Visual Art

Julianna Thibodeaux

Oil and Water

The World Within

Galerie Penumbra

Through Jan. 28

Work by Bruce Moore is on view at Galerie Penumbra.

Galerie Penumbra is breathing new life into the Fountain Square-Murphy Art Center storefront that used to be home to the beloved Woodburn & Westcott. While the loss of Doris Vlasek Hails will always be felt in the art community, Penumbra is hard at work making the former W&W space (and Doris and Stan's legacy) continue to shine.

Having just celebrated its first year, Penumbra's David and Cheryl Mattingly have tried some new things and brought some new voices to the gallery-enjoying community, and they've offered a respite for those just passing by and willing to take a chance and view some art.

The gallery's current offering, a two-part show featuring a solo exhibition of work by local attorney Bruce Moore in tandem with works by husband and wife John and Katie Russell, is testament to Penumbra's willingness to give relative newcomers an opportunity to try out an audience.

This has been Penumbra's approach, more or less, through its first year, interspersed with more established and/or known artists such as Ed Funk and Matt Eickhoff. In short, the Mattinglys continue to be in exploratory mode, taking risks on different voices but within their own particular realm of likes - and most of their risks have proven successful.

In this spirit I took in Moore's work and that of the Russell duo - and in this spirit I congratulate Penumbra for giving these artists an opportunity to show, and to shine. Artists grow when they have the opportunity to dance with an audience, to find out what sells and what doesn't, and what works - even if it doesn't sell.

John and Katie Russell, both Indiana natives, returned here after attending art school elsewhere; and their training and art-historical interests show. Katie Russell's work is tightly controlled, foggy realism, but not as brooding - or as complex - as Hopper. She zeroes in on a crowd or a small gathering of people and crops them; what we see are fragments of people looking at something. In one case, the Mona Lisa is suggested; in another, we don't know; and in other cases, the figures look back at us in shadow. Russell's quirkiness is in her off-kilter cropping - a skewed sort of voyeurism.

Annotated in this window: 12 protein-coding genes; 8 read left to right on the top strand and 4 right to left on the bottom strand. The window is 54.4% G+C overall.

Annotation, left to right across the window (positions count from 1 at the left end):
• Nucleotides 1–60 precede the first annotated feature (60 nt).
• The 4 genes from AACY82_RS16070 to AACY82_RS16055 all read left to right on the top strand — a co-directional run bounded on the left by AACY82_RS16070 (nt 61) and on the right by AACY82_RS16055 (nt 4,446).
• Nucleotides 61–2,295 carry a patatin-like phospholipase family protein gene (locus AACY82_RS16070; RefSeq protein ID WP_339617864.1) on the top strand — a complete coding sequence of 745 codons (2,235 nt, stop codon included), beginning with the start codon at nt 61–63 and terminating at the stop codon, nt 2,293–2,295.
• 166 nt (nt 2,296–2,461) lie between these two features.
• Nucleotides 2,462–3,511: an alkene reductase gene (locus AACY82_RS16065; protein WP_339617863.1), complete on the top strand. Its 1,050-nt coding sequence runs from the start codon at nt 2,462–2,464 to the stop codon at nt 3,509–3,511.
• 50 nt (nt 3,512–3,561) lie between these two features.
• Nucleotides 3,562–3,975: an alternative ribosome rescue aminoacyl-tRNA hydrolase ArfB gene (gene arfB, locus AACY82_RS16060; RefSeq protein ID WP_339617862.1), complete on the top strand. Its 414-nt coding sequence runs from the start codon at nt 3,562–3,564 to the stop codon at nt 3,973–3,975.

John Russell, on the other hand, is more influenced by abstract expressionism. An interest in Byzantine art also suggests itself in a De Kooning-like painting of a haloed Madonna. Both artists are making a go of it, trying things out, refining a voice; it's clear these are beginnings - but good ones. Katie Russell may have already found fertile territory subject- and approach-wise, and John's strength is in his painterly fluidity.

Bruce Moore is self-taught, and his work is therefore suggestive of an entirely different sensibility. Using watercolor on Yupo - a 100 percent polypropylene surface without any absorbent fibers - Moore finds a more primitive, straightforward outlet for personal expression. Quoting Georgia O'Keeffe - "The abstraction is often the most definite form for the intangible thing in myself that I can clarify in paint" - in his artist statement, Moore "works through the emotive power of color, line, form and texture which produce what I believe to be a direct, truer and more powerful expression of how I experience the world and myself ... " and the result is highly energetic, largely unblended colors on stark white surfaces.

It's a trick to use watercolor in this way, but a successful trick: The results are startling in some cases, brilliant and lovely; and in others, they're psychedelic to the point of distraction. Moore's smallest pieces, "Blue and Gray Series," are the most careful and easy on the eyes. They suggest pebble-filled streams, textured cloth, even smoke-filled forests: to my eyes, the most evocative.

Rumor has it that some big names are coming Penumbra's way. Let's hope that the not-so-big names still have a place there.

Oil and Water, paintings by John and Katie Russell, and The World Within, paintings by Bruce Moore, are on view through Jan. 28 at Galerie Penumbra, 1043 Virginia Ave. Call 317-508-8043 or visit for hours and information.


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